World Bank Says PA Economy Unsustainable
The World Bank said on Wednesday that the economic growth in the Palestinian Authority (PA) is unsustainable because of its heavy reliance on foreign aid.
A report issued by the bank said the PA had begun establishing institutions for a future state, but the economy was not strong enough to support it.
“The Palestinian Authority has made steady progress in many years towards establishing the institutions required by a future state but the economy is currently not strong enough to support such a state,” the author of the report, economist John Nasir, was quoted by the BBC as having written.
“Economic sustainability cannot be based on foreign aid so it is critical for the PA to increase trade and spur private sector growth,” he added.
The report also said the security restrictions imposed by the Israeli government continued to stymie investment, but there was little that could be done about them until there was a peace agreement.
“However, there are a number of areas where the PA can focus its attention to not only improve current performance, but to lay the groundwork for a future state,” said the report, adding, “A future Palestinian state should seek to emulate Asian countries that have managed to sustain high levels of economic growth by adopting an outward orientation and integrating into world supply chains.”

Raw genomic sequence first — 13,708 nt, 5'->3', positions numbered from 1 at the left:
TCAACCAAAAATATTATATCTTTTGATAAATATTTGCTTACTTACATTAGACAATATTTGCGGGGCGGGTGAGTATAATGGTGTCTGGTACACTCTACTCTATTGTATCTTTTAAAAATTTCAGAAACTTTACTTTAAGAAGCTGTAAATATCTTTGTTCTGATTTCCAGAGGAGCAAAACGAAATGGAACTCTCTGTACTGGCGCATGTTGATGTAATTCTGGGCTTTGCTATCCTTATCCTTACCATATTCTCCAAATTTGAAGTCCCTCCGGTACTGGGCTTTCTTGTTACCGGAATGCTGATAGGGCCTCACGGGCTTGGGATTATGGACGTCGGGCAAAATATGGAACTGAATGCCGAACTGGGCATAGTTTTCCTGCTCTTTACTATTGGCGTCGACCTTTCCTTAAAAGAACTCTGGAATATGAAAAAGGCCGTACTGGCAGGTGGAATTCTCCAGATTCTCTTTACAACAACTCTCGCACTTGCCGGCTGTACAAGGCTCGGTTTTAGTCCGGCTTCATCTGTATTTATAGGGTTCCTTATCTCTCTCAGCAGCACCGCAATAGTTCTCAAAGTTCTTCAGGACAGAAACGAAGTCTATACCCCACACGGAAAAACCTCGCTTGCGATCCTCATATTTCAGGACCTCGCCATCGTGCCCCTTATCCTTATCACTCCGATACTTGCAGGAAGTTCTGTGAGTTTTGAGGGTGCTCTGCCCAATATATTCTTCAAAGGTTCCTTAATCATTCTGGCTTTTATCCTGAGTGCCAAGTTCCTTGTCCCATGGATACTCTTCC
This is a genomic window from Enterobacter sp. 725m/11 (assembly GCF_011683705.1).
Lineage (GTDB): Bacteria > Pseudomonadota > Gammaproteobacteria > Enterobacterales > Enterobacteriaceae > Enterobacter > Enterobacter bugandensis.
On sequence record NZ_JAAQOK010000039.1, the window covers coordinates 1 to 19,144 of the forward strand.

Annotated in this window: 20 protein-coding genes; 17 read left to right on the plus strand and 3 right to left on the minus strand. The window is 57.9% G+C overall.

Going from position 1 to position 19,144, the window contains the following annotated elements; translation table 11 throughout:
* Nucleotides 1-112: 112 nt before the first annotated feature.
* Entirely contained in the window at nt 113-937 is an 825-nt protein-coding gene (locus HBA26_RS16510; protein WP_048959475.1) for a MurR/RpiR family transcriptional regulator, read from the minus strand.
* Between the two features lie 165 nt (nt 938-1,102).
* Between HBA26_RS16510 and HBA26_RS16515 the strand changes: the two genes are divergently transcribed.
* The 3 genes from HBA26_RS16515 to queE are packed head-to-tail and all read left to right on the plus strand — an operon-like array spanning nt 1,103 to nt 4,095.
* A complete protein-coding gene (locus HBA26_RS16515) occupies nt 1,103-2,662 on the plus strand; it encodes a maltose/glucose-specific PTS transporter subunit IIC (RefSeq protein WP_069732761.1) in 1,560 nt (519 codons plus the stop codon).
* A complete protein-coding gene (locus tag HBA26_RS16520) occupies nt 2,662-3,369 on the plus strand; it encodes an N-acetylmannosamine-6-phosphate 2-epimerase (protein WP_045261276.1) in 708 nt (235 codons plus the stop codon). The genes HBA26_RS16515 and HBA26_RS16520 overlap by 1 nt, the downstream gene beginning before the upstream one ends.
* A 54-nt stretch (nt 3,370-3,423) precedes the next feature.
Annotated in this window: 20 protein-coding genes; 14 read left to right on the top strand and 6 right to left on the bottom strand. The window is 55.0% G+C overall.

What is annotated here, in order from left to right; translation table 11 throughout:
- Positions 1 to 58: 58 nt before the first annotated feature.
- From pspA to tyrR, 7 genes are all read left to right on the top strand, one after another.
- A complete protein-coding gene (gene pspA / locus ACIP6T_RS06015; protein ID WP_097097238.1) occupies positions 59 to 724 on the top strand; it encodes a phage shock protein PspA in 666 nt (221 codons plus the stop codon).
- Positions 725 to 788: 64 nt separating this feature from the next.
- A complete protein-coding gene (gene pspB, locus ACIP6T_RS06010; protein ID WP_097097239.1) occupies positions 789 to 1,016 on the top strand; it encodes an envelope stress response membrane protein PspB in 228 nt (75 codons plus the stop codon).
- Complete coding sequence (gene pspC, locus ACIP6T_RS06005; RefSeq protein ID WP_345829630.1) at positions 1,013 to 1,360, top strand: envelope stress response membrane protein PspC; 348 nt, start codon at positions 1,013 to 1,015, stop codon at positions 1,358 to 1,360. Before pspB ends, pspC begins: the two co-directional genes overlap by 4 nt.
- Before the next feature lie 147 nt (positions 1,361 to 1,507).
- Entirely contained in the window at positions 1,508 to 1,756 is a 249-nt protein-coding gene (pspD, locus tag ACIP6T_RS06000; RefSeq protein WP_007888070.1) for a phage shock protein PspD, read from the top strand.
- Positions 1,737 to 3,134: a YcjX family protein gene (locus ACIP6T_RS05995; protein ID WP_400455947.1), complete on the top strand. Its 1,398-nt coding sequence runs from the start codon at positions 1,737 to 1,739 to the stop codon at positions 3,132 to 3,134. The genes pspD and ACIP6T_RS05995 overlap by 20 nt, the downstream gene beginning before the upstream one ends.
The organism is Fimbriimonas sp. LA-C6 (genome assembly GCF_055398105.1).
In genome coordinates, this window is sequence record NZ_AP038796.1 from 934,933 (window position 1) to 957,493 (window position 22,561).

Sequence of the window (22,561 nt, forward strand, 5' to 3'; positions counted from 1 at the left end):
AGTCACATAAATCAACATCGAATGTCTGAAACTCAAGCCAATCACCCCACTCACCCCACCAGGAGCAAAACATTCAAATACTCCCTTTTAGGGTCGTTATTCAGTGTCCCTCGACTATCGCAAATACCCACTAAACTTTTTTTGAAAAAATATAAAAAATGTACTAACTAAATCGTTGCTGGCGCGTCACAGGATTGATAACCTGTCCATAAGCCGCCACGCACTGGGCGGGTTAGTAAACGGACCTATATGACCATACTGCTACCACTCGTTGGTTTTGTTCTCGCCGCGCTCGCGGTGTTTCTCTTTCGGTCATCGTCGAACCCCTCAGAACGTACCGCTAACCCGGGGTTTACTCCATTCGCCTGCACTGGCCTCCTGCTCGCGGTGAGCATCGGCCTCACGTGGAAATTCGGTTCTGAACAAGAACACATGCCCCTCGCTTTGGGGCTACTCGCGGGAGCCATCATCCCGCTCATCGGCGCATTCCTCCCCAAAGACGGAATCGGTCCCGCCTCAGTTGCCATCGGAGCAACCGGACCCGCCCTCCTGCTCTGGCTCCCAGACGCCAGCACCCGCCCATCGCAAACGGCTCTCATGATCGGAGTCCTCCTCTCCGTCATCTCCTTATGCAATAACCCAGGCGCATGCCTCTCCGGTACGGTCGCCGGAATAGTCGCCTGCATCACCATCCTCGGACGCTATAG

The PA’s labor minister said earlier this month that the government is facing its “worst financial crisis” since its 1994 establishment.
Minister Ahmed Majdalani warned that a shortfall in the delivery of aid from Arab donor nations means the PA will be unable to pay employees their July salaries or pay off debts it owes to private businesses.
Saudi Arabia subsequently gave the PA an emergency $100 million donation. The money was given after PA Chairman Mahmoud Abbas had asked King Abdullah for emergency financial assistance for his government.
The World Bank said in its report, according to the BBC, that donor countries had propped up the economy by giving the PA billions of dollars in aid, helping it achieve a 7.7% increase in GDP between 2007 and 2011.
However, the report said, the growth had only occurred in government services, real estate and other non-tradable sectors. The manufacturing and agriculture sectors had shrunk, and aid levels had begun to fall because of the global economic downturn, it noted.